A fascinating interview here with Fiona J. Mackintosh, who won first prize in our October 2018 Award,judged by Nuala 0’Connor for her historical flash fiction Siren. Fiona, who began writing young, as you can see in the picture of her with the type-writer, is a self-confessed research junkie, writes (in her head) in the shower and stresses the importance of researching “the hell out of a competition” before entering it. She also tells us the music she likes to play while writing, where she writes and about the projects she’s currently working on. We’re longing to read more of her writing – more flash, or her short story collection and also her five novel saga that begins in the early part of the twentieth century sounds wonderful. It’s exciting that the first volume of this will be ready for submission in spring 2019. Fiona ends this interview with some great revision tips for micro writers. We love this – “Revision is like playing your scales over and over”. And there are many more excellent nuggets of writing advice. Read on…
- Can you tell us how your wonderful story Siren came into being?
Thank you so much for the compliment! As often happens with me, the story started with a single phrase that popped into my head, “She has the juice of silver fishes in her veins.” And then immediately after, I saw the image of the girl putting the cherries over her ear, which we all used to do as kids, right? And (ahem) some of us still do! Then I had to find a way to fill in the middle part of the story, but once I hit on the jealous landlubber admirer, I was off to the races. So the plot fell into place pretty easily; it was the language that took longer to hone.
- A group I teach was interested in your drafting process as they loved your use of language and the historical details in Siren. Can you tell us about this and about any research you did?
The idea that anyone is teaching a piece of mine is an absolute wonder to me. Thank you so much for choosing it, Jude.
With regard to the language used in Siren, I wanted to achieve a certain rhythm that mimicked the sound of waves against the shore. I also wanted to make sparing use of the Scots vernacular, and I ran the piece past several readers to make sure that the meaning of words like “haar” and “draves” could be deduced by their context.
As for research, I’m a junkie – love it, love it, love it – but this piece actually needed very little. It’s set in my home town of Anstruther in East Fife, where fishing was the centre of life for hundreds of years and was still an active industry when I grew up there in the 1960s and 1970s. So I was already pretty well informed about the history of the North Sea fishing communities. If anybody wants to read a glorious poetic account of growing up in the area a decade or so before me, I highly recommend Christopher Rush’s Hellfire and Herring. It’s funny, moving, and beautifully written and the sense of place is palpable.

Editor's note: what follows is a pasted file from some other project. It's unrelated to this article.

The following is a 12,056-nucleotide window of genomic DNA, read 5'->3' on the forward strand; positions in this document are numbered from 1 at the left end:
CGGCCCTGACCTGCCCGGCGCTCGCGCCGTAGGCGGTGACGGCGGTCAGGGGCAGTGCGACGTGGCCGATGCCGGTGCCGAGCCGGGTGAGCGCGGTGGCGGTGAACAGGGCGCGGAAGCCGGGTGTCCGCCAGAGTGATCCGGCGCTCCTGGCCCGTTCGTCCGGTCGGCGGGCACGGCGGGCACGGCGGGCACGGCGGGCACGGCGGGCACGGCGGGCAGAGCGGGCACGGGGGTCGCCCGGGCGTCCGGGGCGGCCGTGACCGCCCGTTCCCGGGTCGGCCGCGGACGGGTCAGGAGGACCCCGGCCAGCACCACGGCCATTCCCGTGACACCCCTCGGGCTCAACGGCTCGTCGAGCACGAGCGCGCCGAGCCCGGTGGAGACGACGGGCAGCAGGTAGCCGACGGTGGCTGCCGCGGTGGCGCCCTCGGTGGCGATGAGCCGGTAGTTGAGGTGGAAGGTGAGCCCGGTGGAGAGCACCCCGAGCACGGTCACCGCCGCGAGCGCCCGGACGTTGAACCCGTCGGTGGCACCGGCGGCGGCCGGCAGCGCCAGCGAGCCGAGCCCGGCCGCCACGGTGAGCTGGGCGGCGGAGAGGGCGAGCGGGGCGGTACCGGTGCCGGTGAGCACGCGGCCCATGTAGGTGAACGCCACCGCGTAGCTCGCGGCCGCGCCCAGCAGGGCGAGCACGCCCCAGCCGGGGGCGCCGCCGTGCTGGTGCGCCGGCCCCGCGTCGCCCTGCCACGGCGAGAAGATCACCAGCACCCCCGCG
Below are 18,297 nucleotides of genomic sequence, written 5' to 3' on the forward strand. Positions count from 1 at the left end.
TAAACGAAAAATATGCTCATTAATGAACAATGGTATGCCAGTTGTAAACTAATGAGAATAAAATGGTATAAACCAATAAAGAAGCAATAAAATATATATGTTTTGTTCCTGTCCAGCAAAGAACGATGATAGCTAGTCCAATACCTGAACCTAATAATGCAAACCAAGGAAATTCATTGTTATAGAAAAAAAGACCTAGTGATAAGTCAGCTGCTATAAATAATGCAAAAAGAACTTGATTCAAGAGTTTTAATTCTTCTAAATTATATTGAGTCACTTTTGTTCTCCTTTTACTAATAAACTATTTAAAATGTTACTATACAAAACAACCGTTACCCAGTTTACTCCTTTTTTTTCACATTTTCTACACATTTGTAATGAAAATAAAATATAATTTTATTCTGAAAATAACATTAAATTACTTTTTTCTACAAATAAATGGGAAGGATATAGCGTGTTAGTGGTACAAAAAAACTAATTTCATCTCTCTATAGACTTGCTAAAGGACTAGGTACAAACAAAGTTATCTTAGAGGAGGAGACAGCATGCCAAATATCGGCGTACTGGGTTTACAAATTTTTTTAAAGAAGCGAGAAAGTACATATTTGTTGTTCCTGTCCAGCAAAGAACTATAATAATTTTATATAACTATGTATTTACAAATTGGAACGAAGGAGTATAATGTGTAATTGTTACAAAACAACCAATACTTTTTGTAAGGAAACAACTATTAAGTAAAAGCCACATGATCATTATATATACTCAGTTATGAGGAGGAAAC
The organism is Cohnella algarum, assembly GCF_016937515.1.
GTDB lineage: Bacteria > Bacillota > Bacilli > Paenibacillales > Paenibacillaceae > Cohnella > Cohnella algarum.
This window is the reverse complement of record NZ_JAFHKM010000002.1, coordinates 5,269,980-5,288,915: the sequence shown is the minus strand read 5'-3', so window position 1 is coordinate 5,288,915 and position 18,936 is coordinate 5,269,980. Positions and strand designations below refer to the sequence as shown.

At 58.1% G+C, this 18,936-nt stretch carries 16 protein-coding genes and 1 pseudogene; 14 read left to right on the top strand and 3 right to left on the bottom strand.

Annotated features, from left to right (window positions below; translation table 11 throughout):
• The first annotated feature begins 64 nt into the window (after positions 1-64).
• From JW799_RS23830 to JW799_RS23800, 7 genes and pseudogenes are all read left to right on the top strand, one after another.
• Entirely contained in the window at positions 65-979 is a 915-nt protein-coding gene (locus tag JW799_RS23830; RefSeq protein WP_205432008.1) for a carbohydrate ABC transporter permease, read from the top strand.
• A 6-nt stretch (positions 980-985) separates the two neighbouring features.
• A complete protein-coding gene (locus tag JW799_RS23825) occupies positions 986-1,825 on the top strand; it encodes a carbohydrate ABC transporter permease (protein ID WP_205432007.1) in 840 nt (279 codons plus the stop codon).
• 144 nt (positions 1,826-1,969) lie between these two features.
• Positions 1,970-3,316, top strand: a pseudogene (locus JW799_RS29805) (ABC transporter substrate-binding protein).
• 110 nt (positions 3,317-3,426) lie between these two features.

- A few people on social media said they would love you to write more about the characters in this story. Is that something that interests you?
Well, I hadn’t thought about it before, but the idea is very intriguing. I definitely have more to say about Anstruther so you never know!
- You also have an historical flash fiction in the latest Flash Fiction Festival Anthology and you have been published in Flash Back Fiction, the online journal dedicated to historical flash fiction. Is writing about historical subjects your main interest?
Yes, I think that’s a fair assessment!
- Have you any other writing projects on the go at the moment?
Oh yes – far too many! My main project is a five-novel saga that follows two main characters and their families through social and political changes in Britain between 1911 and 2001. It has the overall title of Albion’s Millennium. I’m currently doing a rewrite of the first novel in the series, The Virgins of Salem, and hope to have that ready for submission by the spring.
I’m also working on putting together Niagara’s Island, a book of short stories set in contemporary America but with the occasional foray into the early 20th century as well (the Triangle Shirtwaist Fire, the early days of Hollywood, etc). History always forces its way in somehow!
- Where and when do you write?
Mainly in my home office in Silver Spring MD, a suburb of Washington D.C., which is where I also do my paid job as an editor for The World Bank. On the days when I’m not on a tight deadline, I often toggle between editing economists’ sentences to inventing worlds of my own with just a quick change of screen. And like all writers, I never stop writing in my head – at the grocery store, cleaning the kitchen, and above all in the shower. My very best break-through ideas have always come to me in the shower! And I work best in the evenings – it’s when I’m most productive and least likely to be bombarded by emails and messages.